9. Generally, this comes down to style. I don't have any recommendations for completely eliminating the specs. If your style calls for showing the scene "as is," I would recommend leaving it. If your style involves "purifying" images to only show certain elements, I would defer to a photoshop nerd who could provide you with sufficient instructions. As far as commercial viability, that largely depends on the market segment your photos generally attract and what they want.


  10. Great composition. I would recommend bringing out the texture in the shadows, and subtly increasing the contrast in the sky. In this case your medium aperture seems to have worked, but as a general rule for landscapes I would strongly recommend f/14-f/18 and being sure to focus at the hyperfocal distance (somewhere around the middle of the first ridge, in this case).


  11. I would have had the women in as sharp of focus as the landscape. As it is, the eye can get confused because it is drawn to the most prominent subject but can't gather much information. If the goal was to have the city as the main subject, I would have used an unobstructed view. Here's an example of what I did with a similar image: https://www.shutterstock.com/image-photo/climber-on-summit-east-pacific-north-773843806?src=2BO-CZ98KLCIQkGYxYo81w-1-10.

    Now that I've given you multiple long-winded comments, please keep in mind that almost any feedback you receive on this forum - from me or others - will have an element of personal bias, no matter how hard we try to remove it.


  12. As silhouettes go, I like this image. At the same time, the sun and sky are what draw the eye's attention; the dark and hazy city go almost unnoticed. That is perfectly fine for a photograph made for artistic purposes, but I think it is unlikely that much, if any, commercial value will be attached to it. I think that a photo with more balanced light would be more viable on Shutterstock - but that's a guess. I've attached an edited version of your photo that is more along this line (but messed up because I was editing a JPEG).

    My only technical feedback is that regardless of the purpose of the image or the effect you're looking for with the city, the sun is WAY overexposed.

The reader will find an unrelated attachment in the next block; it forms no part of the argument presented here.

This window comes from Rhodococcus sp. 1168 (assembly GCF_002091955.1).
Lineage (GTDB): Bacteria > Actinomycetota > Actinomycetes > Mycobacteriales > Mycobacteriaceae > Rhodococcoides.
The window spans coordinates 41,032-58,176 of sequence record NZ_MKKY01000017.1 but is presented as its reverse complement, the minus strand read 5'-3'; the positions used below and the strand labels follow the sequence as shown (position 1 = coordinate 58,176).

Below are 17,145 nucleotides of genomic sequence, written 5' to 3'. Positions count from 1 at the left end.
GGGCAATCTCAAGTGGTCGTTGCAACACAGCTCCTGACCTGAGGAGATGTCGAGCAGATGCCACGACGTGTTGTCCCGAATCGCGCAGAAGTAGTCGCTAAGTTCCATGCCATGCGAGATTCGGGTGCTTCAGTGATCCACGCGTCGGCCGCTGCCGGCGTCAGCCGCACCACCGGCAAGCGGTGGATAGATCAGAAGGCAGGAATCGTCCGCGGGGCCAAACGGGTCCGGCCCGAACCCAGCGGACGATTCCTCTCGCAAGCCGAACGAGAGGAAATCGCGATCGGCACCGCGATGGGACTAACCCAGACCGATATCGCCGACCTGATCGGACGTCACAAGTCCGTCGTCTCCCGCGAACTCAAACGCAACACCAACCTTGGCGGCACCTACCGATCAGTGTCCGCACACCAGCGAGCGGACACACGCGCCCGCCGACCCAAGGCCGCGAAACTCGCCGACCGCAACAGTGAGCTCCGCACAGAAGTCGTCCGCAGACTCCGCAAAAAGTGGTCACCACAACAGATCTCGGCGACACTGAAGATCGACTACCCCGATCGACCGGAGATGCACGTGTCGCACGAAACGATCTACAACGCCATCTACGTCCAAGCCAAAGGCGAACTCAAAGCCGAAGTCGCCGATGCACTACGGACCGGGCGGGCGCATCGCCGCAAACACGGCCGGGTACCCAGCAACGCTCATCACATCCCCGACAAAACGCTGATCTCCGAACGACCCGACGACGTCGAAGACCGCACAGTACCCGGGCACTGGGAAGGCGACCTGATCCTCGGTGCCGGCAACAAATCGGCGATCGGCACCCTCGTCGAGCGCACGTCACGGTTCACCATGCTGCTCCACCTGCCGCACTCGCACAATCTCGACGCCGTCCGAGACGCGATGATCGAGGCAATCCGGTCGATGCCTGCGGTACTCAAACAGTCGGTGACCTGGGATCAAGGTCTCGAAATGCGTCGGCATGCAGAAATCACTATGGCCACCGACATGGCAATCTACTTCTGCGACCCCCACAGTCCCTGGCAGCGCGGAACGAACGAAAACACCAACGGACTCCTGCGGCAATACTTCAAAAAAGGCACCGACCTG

Sunset.jpg


  13. I like the goal of this image. The challenge I see is that there are very distracting "lines" to the left and right of the subject that lead the eyes away from the subject. On top of that, the brightest areas of the image are around the edges, further distracting the eyes from the darker subject. The shallow depth of field is a good start, but the branch to the left of the flower is apparently at roughly the same depth. I would recommend subtly darkening everything except the subject and reducing the contrast in those areas (see the edits I attached). You can also check out what I did with an image with similar issues here: https://www.shutterstock.com/image-photo/spring-velvet-flora-1085686379. Hope this helps; keep at it!

    1806975568_LavenderSoftFocus1.jpg


  14. Agree with above. Here's one idea for improving the composition if you have the opportunity to try again: Move to the left, get the big rocks out of the picture, and see if you can line up the rocks further out to form a line that "leads" to the background. Not sure how this would ultimately work out, but I manipulated your image (see attached) to illustrate the point.

    531044398_MilarochyBayBW.jpg


  15. Agree with Laurin; I can't give any helpful feedback on technical elements without a larger image.

    As far as composition, I have a starting question before I would give any feedback: Are you trying to sell this as a marketing image (for use with text/in order to sell something), example image (to illustrate someone's point), or display (to show the subject-matter)?